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Linux 2.6 - man page for sem_overview (linux section 7)

SEM_OVERVIEW(7) 		    Linux Programmer's Manual			  SEM_OVERVIEW(7)

       sem_overview - overview of POSIX semaphores

       POSIX semaphores allow processes and threads to synchronize their actions.

       A semaphore is an integer whose value is never allowed to fall below zero.  Two operations
       can be performed on semaphores: increment the semaphore value by  one  (sem_post(3));  and
       decrement  the  semaphore value by one (sem_wait(3)).  If the value of a semaphore is cur-
       rently zero, then a sem_wait(3) operation will block until the value becomes greater  than

       POSIX semaphores come in two forms: named semaphores and unnamed semaphores.

       Named semaphores
	      A  named	semaphore is identified by a name of the form /somename; that is, a null-
	      terminated string of up to NAME_MAX-4 (i.e., 251) characters consisting of an  ini-
	      tial  slash,  followed  by  one or more characters, none of which are slashes.  Two
	      processes can operate on the same named semaphore  by  passing  the  same  name  to

	      The  sem_open(3)	function creates a new named semaphore or opens an existing named
	      semaphore.  After the semaphore has been	opened,  it  can  be  operated	on  using
	      sem_post(3)  and	sem_wait(3).  When a process has finished using the semaphore, it
	      can use sem_close(3) to close the semaphore.   When  all	processes  have  finished
	      using the semaphore, it can be removed from the system using sem_unlink(3).

       Unnamed semaphores (memory-based semaphores)
	      An  unnamed  semaphore  does not have a name.  Instead the semaphore is placed in a
	      region of memory that is shared between multiple	threads  (a  thread-shared  sema-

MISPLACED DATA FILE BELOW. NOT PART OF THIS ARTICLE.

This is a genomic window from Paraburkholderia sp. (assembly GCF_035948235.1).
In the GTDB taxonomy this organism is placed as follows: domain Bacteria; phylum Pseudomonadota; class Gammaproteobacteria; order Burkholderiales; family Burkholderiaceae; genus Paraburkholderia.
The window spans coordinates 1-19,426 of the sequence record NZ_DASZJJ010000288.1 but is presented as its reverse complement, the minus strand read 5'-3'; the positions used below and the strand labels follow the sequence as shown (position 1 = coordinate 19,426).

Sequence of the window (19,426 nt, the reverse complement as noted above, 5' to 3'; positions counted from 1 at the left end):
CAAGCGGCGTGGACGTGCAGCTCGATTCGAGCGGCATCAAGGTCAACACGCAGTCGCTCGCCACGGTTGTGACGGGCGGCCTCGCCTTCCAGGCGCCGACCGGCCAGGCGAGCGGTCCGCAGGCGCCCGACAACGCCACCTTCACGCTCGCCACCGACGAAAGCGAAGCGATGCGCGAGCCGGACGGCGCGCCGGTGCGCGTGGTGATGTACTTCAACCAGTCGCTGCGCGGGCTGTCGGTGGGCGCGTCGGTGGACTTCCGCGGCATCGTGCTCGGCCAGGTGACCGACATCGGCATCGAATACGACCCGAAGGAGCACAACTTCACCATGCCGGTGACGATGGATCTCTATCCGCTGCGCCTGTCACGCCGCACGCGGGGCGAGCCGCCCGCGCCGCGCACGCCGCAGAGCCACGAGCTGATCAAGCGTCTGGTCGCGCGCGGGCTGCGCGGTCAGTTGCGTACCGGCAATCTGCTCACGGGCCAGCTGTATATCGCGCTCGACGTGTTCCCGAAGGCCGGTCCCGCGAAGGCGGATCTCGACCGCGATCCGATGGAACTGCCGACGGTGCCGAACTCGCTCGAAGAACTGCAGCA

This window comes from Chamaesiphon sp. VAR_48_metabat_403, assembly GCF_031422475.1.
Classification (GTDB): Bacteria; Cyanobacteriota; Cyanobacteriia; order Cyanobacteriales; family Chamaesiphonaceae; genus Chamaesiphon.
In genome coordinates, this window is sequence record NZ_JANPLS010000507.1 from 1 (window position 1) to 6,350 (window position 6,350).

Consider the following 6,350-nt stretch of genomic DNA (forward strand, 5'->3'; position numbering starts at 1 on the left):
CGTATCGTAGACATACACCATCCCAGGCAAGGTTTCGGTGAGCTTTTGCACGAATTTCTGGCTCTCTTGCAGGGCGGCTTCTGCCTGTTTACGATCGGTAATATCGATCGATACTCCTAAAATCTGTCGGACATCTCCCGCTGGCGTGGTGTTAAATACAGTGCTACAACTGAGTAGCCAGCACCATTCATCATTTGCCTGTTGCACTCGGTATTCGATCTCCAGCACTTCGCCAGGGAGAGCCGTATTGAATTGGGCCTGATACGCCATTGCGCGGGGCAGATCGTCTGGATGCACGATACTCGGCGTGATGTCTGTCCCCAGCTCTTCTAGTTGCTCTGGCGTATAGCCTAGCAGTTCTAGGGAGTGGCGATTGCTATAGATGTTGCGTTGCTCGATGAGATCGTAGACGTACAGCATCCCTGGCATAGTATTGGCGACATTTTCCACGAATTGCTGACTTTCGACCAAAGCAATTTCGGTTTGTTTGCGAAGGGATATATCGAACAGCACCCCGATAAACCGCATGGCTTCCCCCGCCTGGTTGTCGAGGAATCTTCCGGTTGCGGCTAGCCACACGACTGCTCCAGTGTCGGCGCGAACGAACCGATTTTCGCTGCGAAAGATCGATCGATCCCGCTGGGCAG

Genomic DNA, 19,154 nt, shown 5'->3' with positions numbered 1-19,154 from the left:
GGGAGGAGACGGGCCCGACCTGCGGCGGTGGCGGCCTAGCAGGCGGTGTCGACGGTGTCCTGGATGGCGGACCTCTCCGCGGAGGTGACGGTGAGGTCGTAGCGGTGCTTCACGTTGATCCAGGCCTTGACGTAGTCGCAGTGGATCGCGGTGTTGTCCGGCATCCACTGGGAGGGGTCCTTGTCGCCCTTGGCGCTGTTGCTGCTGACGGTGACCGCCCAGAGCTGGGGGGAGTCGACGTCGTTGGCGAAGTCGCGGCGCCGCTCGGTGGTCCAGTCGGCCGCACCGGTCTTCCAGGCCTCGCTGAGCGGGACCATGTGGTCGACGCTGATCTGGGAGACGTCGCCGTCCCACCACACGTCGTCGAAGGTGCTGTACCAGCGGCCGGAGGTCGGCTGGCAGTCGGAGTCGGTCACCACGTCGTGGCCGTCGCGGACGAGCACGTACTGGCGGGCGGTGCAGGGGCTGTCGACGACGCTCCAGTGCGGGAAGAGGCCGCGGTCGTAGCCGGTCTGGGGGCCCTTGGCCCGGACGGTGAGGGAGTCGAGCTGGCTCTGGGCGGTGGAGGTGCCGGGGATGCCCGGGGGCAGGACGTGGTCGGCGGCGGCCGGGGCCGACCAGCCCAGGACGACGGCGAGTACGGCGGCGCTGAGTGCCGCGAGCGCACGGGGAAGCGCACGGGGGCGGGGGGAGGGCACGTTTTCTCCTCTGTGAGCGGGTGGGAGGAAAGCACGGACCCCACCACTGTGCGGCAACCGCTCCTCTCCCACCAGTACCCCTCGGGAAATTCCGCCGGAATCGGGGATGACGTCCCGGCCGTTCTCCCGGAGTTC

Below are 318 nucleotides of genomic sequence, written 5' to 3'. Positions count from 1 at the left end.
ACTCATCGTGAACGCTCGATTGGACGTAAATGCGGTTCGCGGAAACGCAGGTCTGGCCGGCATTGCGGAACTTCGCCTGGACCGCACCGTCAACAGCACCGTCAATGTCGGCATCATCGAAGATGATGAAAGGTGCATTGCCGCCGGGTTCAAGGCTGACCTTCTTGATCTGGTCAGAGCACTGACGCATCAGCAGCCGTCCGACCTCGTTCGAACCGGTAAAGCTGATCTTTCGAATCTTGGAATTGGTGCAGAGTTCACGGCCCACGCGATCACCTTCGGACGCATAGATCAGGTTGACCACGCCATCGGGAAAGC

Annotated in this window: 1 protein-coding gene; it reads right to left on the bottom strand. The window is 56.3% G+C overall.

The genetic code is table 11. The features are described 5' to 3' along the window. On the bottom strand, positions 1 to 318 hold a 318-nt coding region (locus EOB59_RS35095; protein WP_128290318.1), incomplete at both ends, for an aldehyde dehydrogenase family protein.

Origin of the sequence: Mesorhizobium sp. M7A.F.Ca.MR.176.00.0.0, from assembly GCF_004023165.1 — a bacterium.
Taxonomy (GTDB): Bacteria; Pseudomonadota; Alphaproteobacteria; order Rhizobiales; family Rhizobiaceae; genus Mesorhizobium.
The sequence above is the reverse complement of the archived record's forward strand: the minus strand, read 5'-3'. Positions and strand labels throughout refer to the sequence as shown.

phore)  or  processes  (a  process-shared semaphore).  A thread-shared semaphore is
	      placed in an area of memory shared between the threads of a process, for example, a
	      global  variable.   A  process-shared  semaphore	must be placed in a shared memory
	      region (e.g., a System V shared memory segment created using shmget(2), or a  POSIX
	      shared memory object built created using shm_open(3)).

	      Before  being used, an unnamed semaphore must be initialized using sem_init(3).  It
	      can then be operated on using sem_post(3) and sem_wait(3).  When the  semaphore  is
	      no  longer  required,  and before the memory in which it is located is deallocated,
	      the semaphore should be destroyed using sem_destroy(3).

       The remainder of this section describes some specific details of the Linux  implementation
       of POSIX semaphores.

       Prior  to kernel 2.6, Linux supported only unnamed, thread-shared semaphores.  On a system
       with Linux 2.6 and a glibc that provides the NPTL  threading  implementation,  a  complete
       implementation of POSIX semaphores is provided.

       POSIX  named  semaphores have kernel persistence: if not removed by sem_unlink(3), a sema-
       phore will exist until the system is shut down.

       Programs using the POSIX semaphores API must be compiled with cc -pthread to link  against
       the real-time library, librt.

   Accessing named semaphores via the filesystem
       On  Linux,  named  semaphores  are created in a virtual filesystem, normally mounted under
       /dev/shm, with names of the form sem.somename.  (This is the reason that  semaphore  names
       are limited to NAME_MAX-4 rather than NAME_MAX characters.)

       Since  Linux  2.6.19,  ACLs can be placed on files under this directory, to control object
       permissions on a per-user and per-group basis.


       System V semaphores (semget(2), semop(2), etc.) are an older semaphore API.   POSIX  sema-
       phores  provide	a simpler, and better designed interface than System V semaphores; on the
       other hand POSIX semaphores are less widely available (especially on older  systems)  than
       System V semaphores.

       An example of the use of various POSIX semaphore functions is shown in sem_wait(3).

       sem_close(3),  sem_destroy(3),  sem_getvalue(3),  sem_init(3),  sem_open(3),  sem_post(3),
       sem_unlink(3), sem_wait(3), pthreads(7)

       This page is part of release 3.55 of the Linux man-pages project.  A  description  of  the
       project,     and    information	  about    reporting	bugs,	 can	be    found    at

Linux					    2012-05-13				  SEM_OVERVIEW(7)

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